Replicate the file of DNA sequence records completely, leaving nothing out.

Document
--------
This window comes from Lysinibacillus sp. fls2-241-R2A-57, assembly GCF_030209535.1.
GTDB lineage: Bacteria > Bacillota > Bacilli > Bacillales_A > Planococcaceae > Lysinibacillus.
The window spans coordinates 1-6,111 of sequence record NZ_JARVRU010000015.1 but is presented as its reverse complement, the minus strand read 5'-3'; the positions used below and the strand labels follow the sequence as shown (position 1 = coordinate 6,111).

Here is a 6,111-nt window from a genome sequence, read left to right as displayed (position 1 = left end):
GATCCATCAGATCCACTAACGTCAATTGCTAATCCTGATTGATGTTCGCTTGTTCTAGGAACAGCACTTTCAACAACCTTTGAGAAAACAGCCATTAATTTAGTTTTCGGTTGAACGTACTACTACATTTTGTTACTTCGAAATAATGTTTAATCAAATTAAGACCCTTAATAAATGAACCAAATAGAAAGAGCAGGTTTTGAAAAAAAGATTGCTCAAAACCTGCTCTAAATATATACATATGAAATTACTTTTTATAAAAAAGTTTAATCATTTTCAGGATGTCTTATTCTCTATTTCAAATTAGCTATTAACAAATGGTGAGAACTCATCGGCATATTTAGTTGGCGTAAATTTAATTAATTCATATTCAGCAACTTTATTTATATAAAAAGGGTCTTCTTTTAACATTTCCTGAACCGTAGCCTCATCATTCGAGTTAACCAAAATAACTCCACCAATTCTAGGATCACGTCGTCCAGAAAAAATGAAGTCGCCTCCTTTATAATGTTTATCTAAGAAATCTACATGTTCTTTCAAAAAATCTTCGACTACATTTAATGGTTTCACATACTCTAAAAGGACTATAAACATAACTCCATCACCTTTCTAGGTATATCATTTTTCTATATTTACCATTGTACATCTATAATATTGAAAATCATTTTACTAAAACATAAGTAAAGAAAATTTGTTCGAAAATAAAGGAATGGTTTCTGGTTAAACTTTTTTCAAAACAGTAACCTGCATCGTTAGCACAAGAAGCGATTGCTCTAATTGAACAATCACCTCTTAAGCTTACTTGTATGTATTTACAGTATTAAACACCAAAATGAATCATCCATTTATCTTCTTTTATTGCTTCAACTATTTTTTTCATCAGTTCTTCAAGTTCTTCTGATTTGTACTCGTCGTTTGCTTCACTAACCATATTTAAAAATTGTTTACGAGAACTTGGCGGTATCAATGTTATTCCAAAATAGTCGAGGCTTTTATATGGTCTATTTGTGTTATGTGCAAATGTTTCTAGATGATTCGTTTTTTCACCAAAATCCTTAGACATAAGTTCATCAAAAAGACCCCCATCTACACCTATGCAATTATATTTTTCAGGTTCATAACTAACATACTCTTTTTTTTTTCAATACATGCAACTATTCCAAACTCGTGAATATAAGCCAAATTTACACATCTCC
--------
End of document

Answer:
This window comes from Lysinibacillus sp. fls2-241-R2A-57, assembly GCF_030209535.1.
GTDB lineage: Bacteria > Bacillota > Bacilli > Bacillales_A > Planococcaceae > Lysinibacillus.
The window spans coordinates 1-6,111 of sequence record NZ_JARVRU010000015.1 but is presented as its reverse complement, the minus strand read 5'-3'; the positions used below and the strand labels follow the sequence as shown (position 1 = coordinate 6,111).

Here is a 6,111-nt window from a genome sequence, read left to right as displayed (position 1 = left end):
GATCCATCAGATCCACTAACGTCAATTGCTAATCCTGATTGATGTTCGCTTGTTCTAGGAACAGCACTTTCAACAACCTTTGAGAAAACAGCCATTAATTTAGTTTTCGGTTGAACGTACTACTACATTTTGTTACTTCGAAATAATGTTTAATCAAATTAAGACCCTTAATAAATGAACCAAATAGAAAGAGCAGGTTTTGAAAAAAAGATTGCTCAAAACCTGCTCTAAATATATACATATGAAATTACTTTTTATAAAAAAGTTTAATCATTTTCAGGATGTCTTATTCTCTATTTCAAATTAGCTATTAACAAATGGTGAGAACTCATCGGCATATTTAGTTGGCGTAAATTTAATTAATTCATATTCAGCAACTTTATTTATATAAAAAGGGTCTTCTTTTAACATTTCCTGAACCGTAGCCTCATCATTCGAGTTAACCAAAATAACTCCACCAATTCTAGGATCACGTCGTCCAGAAAAAATGAAGTCGCCTCCTTTATAATGTTTATCTAAGAAATCTACATGTTCTTTCAAAAAATCTTCGACTACATTTAATGGTTTCACATACTCTAAAAGGACTATAAACATAACTCCATCACCTTTCTAGGTATATCATTTTTCTATATTTACCATTGTACATCTATAATATTGAAAATCATTTTACTAAAACATAAGTAAAGAAAATTTGTTCGAAAATAAAGGAATGGTTTCTGGTTAAACTTTTTTCAAAACAGTAACCTGCATCGTTAGCACAAGAAGCGATTGCTCTAATTGAACAATCACCTCTTAAGCTTACTTGTATGTATTTACAGTATTAAACACCAAAATGAATCATCCATTTATCTTCTTTTATTGCTTCAACTATTTTTTTCATCAGTTCTTCAAGTTCTTCTGATTTGTACTCGTCGTTTGCTTCACTAACCATATTTAAAAATTGTTTACGAGAACTTGGCGGTATCAATGTTATTCCAAAATAGTCGAGGCTTTTATATGGTCTATTTGTGTTATGTGCAAATGTTTCTAGATGATTCGTTTTTTCACCAAAATCCTTAGACATAAGTTCATCAAAAAGACCCCCATCTACACCTATGCAATTATATTTTTCAGGTTCATAACTAACATACTCTTTTTTTTTTCAATACATGCAACTATTCCAAACTCGTGAATATAAGCCAAATTTACACATCTCC